How To Get A Job As A Nutrition Online Educator
Teaching classes for a college, university, or other educational institution includes many skills besides just knowing the subject. The job of a professor is complex and includes the skills of speaking, writing, dealing with people, and more. When you bring the topic of online education into the equation, the job becomes even more multifaceted. NutritionJobs interviewed two educators who specialize in online teaching. They provided us with insider tips on the benefits and challenges of online teaching and how to get a job as a nutrition online educator. Here is their story. – Sarah
Jamie Erskine, PhD, RDN, Director of the School of Human Sciences and a Professor of Nutrition and Dietetics at the University of Northern Colorado (UNC), states she found her job as an online educator after teaching in person for several years. She gained experience and practice as an educator both in and outside of the classroom first which was valuable for online teaching. Erskine helped to develop the accredited distance-based Didactic Program in Dietetics at UNC.
Katie Ferraro, MPH, RDN, CDE, consultant dietitian at Ingrain Health, Inc. and assistant clinical professor at University of California, San Francisco (UCSF), originally started teaching an Intro to Nutrition course at UC Berkley. This course later moved to an online format with a web-casted lecture. After her first experience, she transferred to UCSF to their online graduate nursing program which includes nutrition courses for advanced practice nurses.
Benefits to teaching online
Erskine notes that teaching online can accommodate non-traditional schedules. In addition, students who live in rural areas or geographic locations where no program is located can attend the courses. Erskine adds that flexibility in scheduling and accessibility to all students are two benefits to teaching online courses. Ferraro instructs that nutrition is a topic that translates very well online and has a huge benefit of being scalable. One of her massive open online courses (MOOCs) has been taken by over 100,000 students! Online education can reach so many people and broaden one’s recognition.
Challenges to teaching online
Challenges do arise when teaching online courses. Ferraro explains when talking about, working with, instructing on, or just mentioning food, it’s sometimes limiting to not have the actual food on hand in an online setting as you would in a classroom-based environment. However, you can make your curriculum work. “Online teaching does require innovation in education and an entirely different mindset than the classroom approach. It can be done, even for challenging topics such as Cultural Foods and Food Labs, but it requires an educator who is well-versed in online pedagogy,” describes Ferraro. Erskine comments, “developing and administering an online course generally takes much more time than a face-to-face course. Organization and clear communication are key components.”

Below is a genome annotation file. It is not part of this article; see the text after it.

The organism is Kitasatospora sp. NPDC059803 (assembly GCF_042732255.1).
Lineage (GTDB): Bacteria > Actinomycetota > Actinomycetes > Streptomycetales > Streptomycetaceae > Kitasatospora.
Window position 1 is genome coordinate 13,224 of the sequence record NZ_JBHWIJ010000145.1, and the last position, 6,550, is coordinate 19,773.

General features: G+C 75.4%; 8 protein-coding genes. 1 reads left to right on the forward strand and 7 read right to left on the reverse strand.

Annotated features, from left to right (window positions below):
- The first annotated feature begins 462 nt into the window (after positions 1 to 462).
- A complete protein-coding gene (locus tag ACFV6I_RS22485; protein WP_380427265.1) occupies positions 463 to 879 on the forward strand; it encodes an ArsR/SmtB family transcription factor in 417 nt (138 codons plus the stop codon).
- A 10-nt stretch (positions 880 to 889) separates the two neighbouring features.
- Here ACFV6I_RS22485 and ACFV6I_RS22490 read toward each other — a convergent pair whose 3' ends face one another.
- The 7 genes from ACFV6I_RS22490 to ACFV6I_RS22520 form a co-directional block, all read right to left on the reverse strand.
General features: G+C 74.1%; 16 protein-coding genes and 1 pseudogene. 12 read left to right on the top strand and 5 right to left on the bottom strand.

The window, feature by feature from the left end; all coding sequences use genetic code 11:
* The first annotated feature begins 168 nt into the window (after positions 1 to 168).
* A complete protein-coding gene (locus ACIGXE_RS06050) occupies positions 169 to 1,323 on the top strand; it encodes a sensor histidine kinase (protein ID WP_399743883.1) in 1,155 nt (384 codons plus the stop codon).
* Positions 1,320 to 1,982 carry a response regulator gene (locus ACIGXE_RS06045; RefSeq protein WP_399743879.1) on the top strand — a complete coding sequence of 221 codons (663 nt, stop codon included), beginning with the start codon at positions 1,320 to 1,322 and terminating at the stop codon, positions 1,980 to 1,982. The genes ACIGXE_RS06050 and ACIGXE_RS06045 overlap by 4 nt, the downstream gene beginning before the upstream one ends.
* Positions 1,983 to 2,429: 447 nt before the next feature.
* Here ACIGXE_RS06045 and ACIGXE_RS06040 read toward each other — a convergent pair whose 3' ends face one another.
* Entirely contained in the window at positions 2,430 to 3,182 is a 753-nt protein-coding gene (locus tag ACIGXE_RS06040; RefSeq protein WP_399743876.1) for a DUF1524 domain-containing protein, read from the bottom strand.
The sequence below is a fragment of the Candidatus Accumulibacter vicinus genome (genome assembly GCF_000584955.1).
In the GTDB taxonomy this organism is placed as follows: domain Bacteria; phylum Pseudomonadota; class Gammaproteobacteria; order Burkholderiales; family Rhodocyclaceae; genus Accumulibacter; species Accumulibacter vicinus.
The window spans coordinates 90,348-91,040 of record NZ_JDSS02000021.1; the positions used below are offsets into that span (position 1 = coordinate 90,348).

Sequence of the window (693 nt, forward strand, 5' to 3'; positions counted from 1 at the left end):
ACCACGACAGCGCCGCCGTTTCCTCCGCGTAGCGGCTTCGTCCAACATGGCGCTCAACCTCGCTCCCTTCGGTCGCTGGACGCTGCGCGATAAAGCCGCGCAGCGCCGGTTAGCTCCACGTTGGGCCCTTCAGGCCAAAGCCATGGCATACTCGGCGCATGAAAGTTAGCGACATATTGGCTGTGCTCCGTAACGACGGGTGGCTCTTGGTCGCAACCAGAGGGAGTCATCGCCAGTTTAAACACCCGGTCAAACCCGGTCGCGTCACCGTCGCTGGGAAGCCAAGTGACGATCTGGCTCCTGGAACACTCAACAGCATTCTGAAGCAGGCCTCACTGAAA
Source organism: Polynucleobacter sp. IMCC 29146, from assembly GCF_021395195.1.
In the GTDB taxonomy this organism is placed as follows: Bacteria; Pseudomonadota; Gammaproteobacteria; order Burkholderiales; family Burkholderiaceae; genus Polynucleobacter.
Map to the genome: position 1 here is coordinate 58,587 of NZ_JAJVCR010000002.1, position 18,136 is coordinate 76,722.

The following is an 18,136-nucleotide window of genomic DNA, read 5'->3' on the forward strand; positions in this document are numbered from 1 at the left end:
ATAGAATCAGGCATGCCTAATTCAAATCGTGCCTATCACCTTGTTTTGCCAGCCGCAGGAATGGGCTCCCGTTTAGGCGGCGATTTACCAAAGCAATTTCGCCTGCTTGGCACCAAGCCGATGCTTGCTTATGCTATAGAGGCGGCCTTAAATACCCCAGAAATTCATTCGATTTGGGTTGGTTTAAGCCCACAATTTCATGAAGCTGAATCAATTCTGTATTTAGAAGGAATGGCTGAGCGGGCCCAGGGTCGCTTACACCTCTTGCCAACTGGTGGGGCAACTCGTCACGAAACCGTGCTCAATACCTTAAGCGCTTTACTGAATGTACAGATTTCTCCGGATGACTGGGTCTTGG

How to get an online teaching job
“Online teaching is not duplicating a face-to-face experience. Creativity in communication, pedagogy, and student engagement are key. Before I taught my first online course, I attended a series of workshops presented by an instructional designer. With new technology and methods, learning occurs in many ways outside of listening to lectures. Experiential learning can occur both inside and outside of the classroom as can collaboration and group work,” informs Erskine. Gain experience teaching in person before applying to an online teaching job. Ferraro also recommends to “take an online course before you ever try to teach one. You’ll see firsthand the frustrations that students go through and you’ll design your class differently after having had that experience.”
Online teaching can be very beneficial and provide people worldwide with learning opportunities. Time to get educated, gain experience, and apply for that online teaching position.